Physical activity and supervised exercise among hypertensives and normotensives: status and barriers

  • Dulce Esteves
  • Paulo DuarteEmail author
  • Paulo Pinheiro
  • Rui Brás
  • Ricardo Gouveia Rodrigues
  • Ana Gouveia
  • Kelly O’Hara
Original Article



Physical activity (PA) is considered central to hypertension prevention and management. The main purpose of this article is to compare supervised exercise (SE) patterns among hypertensive and normotensive Portuguese adults.


A total of 966 participants aged between 15 and 90 years old (mean 41.9; SD 19.5) were surveyed face-to-face in public places across Portugal. Participants were considered hypertensives (n = 144) if they have systolic and diastolic blood pressure higher than 160 and 90 mmHg or report taking antihypertensive medication. PA was assessed using the International Physical Activity Questionnaire (IPAQ). Descriptive statistics, Chi-square test for associations and t test for independent samples were used to analyze data.


Hypertensive individuals show a higher prevalence of sedentary lifestyle than normotensive (31% vs 20%). About 40% of hypertensive patients have a high level of physical activity. Several significant differences were found between hypertensives and normotensives regarding the causes for non-participation, information sources and motivation to participate. For infrastructures, only the quality of the equipment (p = 0.032), innovative activities (p = 0.027), and the opportunity to socialize (p = 0.000) are capable of differentiating the two groups.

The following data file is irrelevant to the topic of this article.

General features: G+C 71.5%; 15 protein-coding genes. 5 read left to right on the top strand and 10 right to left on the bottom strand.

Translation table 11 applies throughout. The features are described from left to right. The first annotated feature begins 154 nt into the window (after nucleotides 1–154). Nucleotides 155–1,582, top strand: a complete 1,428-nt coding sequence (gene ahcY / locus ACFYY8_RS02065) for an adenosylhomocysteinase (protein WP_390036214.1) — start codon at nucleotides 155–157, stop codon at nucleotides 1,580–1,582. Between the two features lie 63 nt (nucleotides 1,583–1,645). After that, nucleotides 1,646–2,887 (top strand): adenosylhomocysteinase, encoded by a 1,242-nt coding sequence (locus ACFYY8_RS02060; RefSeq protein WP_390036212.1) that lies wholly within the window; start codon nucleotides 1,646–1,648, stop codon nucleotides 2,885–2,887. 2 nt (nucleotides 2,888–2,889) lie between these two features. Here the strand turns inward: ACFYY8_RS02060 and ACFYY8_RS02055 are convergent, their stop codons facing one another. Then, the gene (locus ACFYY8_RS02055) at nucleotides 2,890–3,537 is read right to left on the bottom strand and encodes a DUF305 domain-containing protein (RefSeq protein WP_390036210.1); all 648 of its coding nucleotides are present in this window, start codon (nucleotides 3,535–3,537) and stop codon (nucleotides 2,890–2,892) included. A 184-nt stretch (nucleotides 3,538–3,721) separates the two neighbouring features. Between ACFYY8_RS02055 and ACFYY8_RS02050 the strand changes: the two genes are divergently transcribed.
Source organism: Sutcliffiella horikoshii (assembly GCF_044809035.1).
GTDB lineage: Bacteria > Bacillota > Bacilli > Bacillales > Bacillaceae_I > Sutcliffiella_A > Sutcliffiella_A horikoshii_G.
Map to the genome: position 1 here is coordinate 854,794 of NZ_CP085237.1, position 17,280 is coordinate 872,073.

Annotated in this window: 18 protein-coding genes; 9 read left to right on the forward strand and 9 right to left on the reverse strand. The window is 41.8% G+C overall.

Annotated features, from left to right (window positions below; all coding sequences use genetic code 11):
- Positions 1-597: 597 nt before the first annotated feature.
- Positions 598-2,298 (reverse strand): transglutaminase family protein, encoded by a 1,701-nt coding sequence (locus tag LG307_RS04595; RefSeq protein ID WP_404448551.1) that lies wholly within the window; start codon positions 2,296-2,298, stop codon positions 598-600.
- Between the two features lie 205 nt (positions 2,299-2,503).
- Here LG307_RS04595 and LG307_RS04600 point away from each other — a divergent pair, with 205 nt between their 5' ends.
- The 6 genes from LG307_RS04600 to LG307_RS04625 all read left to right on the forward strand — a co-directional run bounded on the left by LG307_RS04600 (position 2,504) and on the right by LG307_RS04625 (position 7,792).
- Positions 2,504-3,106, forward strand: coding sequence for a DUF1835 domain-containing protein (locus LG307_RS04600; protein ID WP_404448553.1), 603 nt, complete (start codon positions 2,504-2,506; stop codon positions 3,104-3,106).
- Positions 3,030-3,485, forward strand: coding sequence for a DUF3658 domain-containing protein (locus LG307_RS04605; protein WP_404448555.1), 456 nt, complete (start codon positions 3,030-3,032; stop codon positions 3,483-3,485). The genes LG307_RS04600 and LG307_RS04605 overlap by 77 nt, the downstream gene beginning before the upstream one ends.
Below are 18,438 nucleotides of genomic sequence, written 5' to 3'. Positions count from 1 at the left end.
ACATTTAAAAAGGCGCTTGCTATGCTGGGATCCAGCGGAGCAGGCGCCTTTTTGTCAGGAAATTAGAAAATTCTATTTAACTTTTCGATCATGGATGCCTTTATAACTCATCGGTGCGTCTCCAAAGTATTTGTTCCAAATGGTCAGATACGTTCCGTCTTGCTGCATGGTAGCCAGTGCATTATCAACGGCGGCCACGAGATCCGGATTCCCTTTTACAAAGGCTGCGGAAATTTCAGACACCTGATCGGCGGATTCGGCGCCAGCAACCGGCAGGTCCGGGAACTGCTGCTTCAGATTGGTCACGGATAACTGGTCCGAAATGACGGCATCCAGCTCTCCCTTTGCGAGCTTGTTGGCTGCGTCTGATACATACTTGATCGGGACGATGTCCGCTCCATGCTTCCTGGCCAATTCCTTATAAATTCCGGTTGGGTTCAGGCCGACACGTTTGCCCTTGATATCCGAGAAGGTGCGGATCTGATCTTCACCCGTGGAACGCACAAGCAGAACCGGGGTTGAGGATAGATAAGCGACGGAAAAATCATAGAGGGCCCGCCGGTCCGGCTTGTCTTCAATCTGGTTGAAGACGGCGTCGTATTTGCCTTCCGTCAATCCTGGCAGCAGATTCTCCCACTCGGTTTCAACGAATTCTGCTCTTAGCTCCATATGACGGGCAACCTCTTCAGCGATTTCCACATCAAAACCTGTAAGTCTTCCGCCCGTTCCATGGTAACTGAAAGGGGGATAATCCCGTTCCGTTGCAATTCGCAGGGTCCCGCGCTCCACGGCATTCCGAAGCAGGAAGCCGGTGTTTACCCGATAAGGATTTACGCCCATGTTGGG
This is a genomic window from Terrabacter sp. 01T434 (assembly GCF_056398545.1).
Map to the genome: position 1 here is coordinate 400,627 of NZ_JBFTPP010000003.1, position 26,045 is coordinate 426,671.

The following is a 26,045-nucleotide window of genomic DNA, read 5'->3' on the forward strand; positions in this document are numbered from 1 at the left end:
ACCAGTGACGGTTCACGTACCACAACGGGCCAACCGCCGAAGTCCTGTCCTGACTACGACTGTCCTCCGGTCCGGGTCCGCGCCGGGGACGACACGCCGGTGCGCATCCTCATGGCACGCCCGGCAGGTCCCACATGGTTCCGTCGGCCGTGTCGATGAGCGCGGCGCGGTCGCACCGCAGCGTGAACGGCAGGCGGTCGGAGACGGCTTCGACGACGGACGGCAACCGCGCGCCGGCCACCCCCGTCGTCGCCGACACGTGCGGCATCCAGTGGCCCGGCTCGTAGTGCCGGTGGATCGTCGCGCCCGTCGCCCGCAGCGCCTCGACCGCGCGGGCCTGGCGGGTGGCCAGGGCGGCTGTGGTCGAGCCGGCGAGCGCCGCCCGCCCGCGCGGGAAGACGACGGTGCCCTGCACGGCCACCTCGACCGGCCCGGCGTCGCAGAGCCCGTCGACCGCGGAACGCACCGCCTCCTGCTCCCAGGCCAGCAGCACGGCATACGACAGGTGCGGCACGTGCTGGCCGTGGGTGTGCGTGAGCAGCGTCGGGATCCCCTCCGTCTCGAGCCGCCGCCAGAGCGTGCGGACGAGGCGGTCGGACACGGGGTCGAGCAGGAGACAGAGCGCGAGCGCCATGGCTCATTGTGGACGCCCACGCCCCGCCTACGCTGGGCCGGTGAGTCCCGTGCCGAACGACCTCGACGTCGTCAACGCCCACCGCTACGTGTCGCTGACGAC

This study shows the prevalence of sedentary behavior among the hypertensive population. Hypertensives and normotensive behavior reveal different patterns on the barriers, sources of information, and perception regarding the structures. Service providers seem incapable to make hypertensives aware of the risks associated with PA and the benefits associated with SE. More information is needed to make hypertensives aware of the benefits of SE programs.


Hypertension Health Physical activity Supervised exercise Program attendance promotion Promotion Information sources Sports health 



There is no funding associated with this research.

Compliance with ethical standards

Ethics approval (IRB)

The study protocol conformed to the Declaration of Helsinki and was conducted with the Scientific Committee of Ph.D. Sports Science from the University of Beira Interior approval (no number assigned).

Informed consent

All respondents were unambiguously informed about the study’s objectives, that participation was voluntary, and anonymity was assured. Explicit verbal agreement regarding participation was obtained from all participants before answering the questionnaire.


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Copyright information

© Springer-Verlag Italia S.r.l., part of Springer Nature 2019

Authors and Affiliations

  1. 1.Universidade da Beira Interior, Research Center in Sports Sciences, Health Sciences and Human Development (CIDESD)CovilhãPortugal
  2. 2.Research Unit in Business Sciences (NECE)Universidade da Beira InteriorCovilhãPortugal
  3. 3.Instituto de Biofísica e Engenharia Biomédica, Faculdade de CiênciasUniversidade da Beira Interior, Universidade de LisboaCovilhãPortugal

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